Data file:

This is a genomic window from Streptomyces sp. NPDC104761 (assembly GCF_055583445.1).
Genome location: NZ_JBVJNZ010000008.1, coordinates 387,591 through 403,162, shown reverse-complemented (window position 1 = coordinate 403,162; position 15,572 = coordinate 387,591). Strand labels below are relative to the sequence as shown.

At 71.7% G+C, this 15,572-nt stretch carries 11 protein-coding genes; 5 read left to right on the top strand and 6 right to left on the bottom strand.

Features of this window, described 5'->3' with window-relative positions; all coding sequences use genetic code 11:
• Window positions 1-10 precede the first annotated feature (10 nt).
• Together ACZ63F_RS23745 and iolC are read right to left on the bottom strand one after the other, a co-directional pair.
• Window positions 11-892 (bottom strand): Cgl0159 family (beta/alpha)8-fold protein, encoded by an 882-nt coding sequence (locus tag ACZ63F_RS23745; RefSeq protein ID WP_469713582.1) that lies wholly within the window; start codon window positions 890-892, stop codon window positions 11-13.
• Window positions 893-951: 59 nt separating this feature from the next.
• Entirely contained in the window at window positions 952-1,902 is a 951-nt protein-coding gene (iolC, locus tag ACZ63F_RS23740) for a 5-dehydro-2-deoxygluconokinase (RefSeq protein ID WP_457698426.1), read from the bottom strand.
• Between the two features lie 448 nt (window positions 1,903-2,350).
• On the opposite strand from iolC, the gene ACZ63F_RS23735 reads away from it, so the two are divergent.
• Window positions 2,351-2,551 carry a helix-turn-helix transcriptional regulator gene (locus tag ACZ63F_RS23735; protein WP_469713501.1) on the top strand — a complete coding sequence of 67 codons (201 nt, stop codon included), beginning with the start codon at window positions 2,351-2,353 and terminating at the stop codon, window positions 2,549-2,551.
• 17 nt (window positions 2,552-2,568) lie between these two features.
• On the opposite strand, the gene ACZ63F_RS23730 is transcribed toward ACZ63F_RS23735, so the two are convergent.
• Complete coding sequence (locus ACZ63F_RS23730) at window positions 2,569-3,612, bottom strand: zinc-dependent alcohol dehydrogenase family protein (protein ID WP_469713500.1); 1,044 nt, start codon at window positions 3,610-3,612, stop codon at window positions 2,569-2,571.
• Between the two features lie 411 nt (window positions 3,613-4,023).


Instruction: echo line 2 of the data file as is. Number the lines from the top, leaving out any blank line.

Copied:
Genome location: NZ_JBVJNZ010000008.1, coordinates 387,591 through 403,162, shown reverse-complemented (window position 1 = coordinate 403,162; position 15,572 = coordinate 387,591). Strand labels below are relative to the sequence as shown.